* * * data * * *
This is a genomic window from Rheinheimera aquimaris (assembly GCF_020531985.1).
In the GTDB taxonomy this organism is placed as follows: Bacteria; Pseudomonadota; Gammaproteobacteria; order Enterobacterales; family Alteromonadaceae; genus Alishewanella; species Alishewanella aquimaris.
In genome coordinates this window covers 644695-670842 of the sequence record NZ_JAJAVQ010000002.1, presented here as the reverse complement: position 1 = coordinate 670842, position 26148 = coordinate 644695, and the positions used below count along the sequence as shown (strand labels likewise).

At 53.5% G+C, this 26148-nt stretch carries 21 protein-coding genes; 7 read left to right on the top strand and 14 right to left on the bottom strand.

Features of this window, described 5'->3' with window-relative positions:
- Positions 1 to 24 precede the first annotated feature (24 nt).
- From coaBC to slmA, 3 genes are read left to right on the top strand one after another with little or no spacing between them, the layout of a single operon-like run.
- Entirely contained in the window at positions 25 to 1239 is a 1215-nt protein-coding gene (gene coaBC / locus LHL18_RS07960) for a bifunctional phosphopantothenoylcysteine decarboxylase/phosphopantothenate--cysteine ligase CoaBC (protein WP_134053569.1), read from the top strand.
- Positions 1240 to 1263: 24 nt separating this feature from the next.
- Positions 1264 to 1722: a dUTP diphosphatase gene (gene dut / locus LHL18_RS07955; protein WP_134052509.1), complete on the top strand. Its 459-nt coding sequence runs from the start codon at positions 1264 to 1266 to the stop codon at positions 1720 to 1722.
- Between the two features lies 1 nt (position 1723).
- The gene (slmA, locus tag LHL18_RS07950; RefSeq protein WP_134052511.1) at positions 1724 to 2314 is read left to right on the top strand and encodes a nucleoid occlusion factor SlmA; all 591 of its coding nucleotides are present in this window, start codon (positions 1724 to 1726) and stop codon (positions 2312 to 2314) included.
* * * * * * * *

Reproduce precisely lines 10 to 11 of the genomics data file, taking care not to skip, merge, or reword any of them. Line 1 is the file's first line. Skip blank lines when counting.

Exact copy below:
- Positions 1264 to 1722: a dUTP diphosphatase gene (gene dut / locus LHL18_RS07955; protein WP_134052509.1), complete on the top strand. Its 459-nt coding sequence runs from the start codon at positions 1264 to 1266 to the stop codon at positions 1720 to 1722.
- Between the two features lies 1 nt (position 1723).